The need to obtain an ECI score has put Dutch companies in a peculiar position: up until now, the NMD assessment method required them to assess according to both the +A1 and +A2 versions of EN15804 (to obtain the old ECI and to comply with European regulation, respectively). This need for double-reporting will fall away by July 1st, 2025, at the latest (see the section on NMD update below), and only the new ECI will be required in new government tenders.


Increased requirements for building sustainability

The government has set more ambitious targets for the sustainability performance of newly-built housing. The new maximum ECI score is 0.5 €/m2-floor-area for newly built housing and 0.85 €/m2-floor-area for newly built office buildings. However, this is based on the old ECI (+A1 version).

Closer to July 1st, 2025, these targets will be directly “translated” to the new ECI (+A2 version). These translated ECI targets will be higher numbers - but represent the same ambition level (see Figure 1).

Building regulations will include the target values based on the new ECI. While more detailed communication about the details and exceptions to this rule will follow, the construction sector should generally prepare for lower ECI targets.


NMD update in 2024

The NMD assessment method will be updated in 2024. This will certainly involve the adoption of the new ECI weighting factors and the abolishment of the need for double reporting. Additionally, the NMD database will be updated to “NMD3.9”, which will be based on Ecoinvent 3.9.1, and report +A2 and new ECI scores. Category 3 data (generic datasets), specifically, will be updated by the NMD foundation to +A2 scores so companies can recalculate their Environmental Product Declarations (EPDs).

At present, the exact timeline for these updates remains uncertain, hence pay attention to communication from the NMD for any developments. Ecochain and other LCA tools, such as Dubocalc, will update to the new ECI only after the NMD update.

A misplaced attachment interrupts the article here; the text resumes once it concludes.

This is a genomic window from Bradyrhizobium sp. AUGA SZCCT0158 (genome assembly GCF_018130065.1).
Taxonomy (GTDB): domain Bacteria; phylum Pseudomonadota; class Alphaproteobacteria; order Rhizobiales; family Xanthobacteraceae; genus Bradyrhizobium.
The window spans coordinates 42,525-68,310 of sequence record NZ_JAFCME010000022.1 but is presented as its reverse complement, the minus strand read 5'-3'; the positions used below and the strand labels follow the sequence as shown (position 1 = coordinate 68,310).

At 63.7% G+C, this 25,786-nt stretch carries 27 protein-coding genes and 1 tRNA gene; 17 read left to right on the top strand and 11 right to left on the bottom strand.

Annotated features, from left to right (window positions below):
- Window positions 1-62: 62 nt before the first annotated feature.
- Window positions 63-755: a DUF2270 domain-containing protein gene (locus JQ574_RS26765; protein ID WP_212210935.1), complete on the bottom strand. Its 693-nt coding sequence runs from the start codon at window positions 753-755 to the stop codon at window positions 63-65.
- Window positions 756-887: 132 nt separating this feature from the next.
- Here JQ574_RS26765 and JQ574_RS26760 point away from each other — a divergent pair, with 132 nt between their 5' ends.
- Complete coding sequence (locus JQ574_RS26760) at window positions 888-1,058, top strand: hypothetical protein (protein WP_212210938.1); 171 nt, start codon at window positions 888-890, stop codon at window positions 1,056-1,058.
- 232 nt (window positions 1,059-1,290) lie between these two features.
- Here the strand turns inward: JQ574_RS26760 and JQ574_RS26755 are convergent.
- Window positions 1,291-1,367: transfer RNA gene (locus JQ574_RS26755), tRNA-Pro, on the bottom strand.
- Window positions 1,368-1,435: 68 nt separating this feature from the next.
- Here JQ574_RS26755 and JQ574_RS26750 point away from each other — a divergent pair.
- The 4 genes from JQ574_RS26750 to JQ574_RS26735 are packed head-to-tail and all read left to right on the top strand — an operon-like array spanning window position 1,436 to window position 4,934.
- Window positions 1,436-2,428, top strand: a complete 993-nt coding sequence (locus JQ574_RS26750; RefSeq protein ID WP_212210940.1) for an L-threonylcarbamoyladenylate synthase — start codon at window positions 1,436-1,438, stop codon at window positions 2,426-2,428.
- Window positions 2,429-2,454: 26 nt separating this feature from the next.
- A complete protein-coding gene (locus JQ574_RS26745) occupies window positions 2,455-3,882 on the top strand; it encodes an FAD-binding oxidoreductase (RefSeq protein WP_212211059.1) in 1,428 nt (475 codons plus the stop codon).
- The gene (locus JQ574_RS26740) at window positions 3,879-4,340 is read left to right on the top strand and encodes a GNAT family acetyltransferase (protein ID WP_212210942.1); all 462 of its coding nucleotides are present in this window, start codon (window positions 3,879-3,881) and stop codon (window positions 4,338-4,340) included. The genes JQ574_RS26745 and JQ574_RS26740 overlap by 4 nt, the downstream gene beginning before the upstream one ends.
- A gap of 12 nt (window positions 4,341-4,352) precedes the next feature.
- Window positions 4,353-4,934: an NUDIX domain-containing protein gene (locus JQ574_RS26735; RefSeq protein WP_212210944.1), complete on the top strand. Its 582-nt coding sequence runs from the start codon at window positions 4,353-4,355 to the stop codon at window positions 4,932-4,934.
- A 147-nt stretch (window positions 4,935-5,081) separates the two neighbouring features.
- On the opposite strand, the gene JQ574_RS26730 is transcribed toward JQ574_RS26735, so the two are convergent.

What does that mean for companies?

Category 1 data in the NMD (based on EPDs from a specific supplier) and category 2 data (representative of EPDs from several suppliers in an industry branch) will not be automatically updated to +A2 scores! This means that owners of EPDs that are less than 5 years old, presently available on the NMD platform, and lacking +A2 information must supplement them with +A2 information by 2025*. This has been an ongoing effort supported by an “Acceleration Act” and an associated fund.

*Valid EPDs (less than 5 years old) will remain on the NMD even without +A2 data. However, they will not be useful for calculating projects’ ECI scores according to government regulations from 2025 onwards.


How to (re)calculate ECI scores

To prepare for obtaining the new ECI, you can already prepare your +A2 compliant LCI model in your preferred software tool using the NMD 3.5 or 3.8 database (we recommend Helix, the software for construction-related portfolio life cycle assessments. Alternatively, try Mobius to compare the ECI of different product designs). If you plan to verify your model, you can also start preparing the LCA background report. When the updated NMD guidelines and NMD 3.9 database are available, you only need to update certain items, but most of the work is already done! This ensures that in 2025 your new ECI scores will be in line with the latest guidelines.

Curious what your new ECI will look like? Use our ECI Excel calculator to measure it by yourself!


Can foreign companies calculate the new ECI based on EN15804+A2?

Foreign construction companies that want their products included in Dutch construction tenders must provide the ECI of their products. They do not need an EPD featured in the NMD, but their LCA needs to follow the NMD method. Otherwise, the calculated ECI is not valid.

Assessments according to EN15804+A2 do not necessarily comply with the NMD guidelines (although this is the case the other way around). For example, using the GaBi Database is allowed under EN15804+A2 but not in the NMD. Therefore, it won't be possible to simply calculate the new ECI from any existing +A2 scores.

Thus, to obtain the new ECI, non-Dutch companies can also prepare their model for the NMD update and then calculate their +A2 scores accordingly.


Conclusion

The new ECI weighting factors increase the overall ECI score, give more weight to global warming impacts, and aim to stimulate material circularity. From July 1st, 2025, only the new ECI scores will be useful in Dutch construction tenders. Companies with valid EPDs need to ensure they contain +A2 scores by 2025 - the Acceleration Act and an associated fund support these efforts. Companies that already have +A2 scores can soon obtain their new ECI scores from both Ecochain Mobius and Helix. Portfolio LCAs can already be prepared in Helix (sign up for a demo here), using the current NMD databases. When the updated NMD guidelines and NMD 3.9 database are available, you only need to update certain items to finalize your new ECI!


References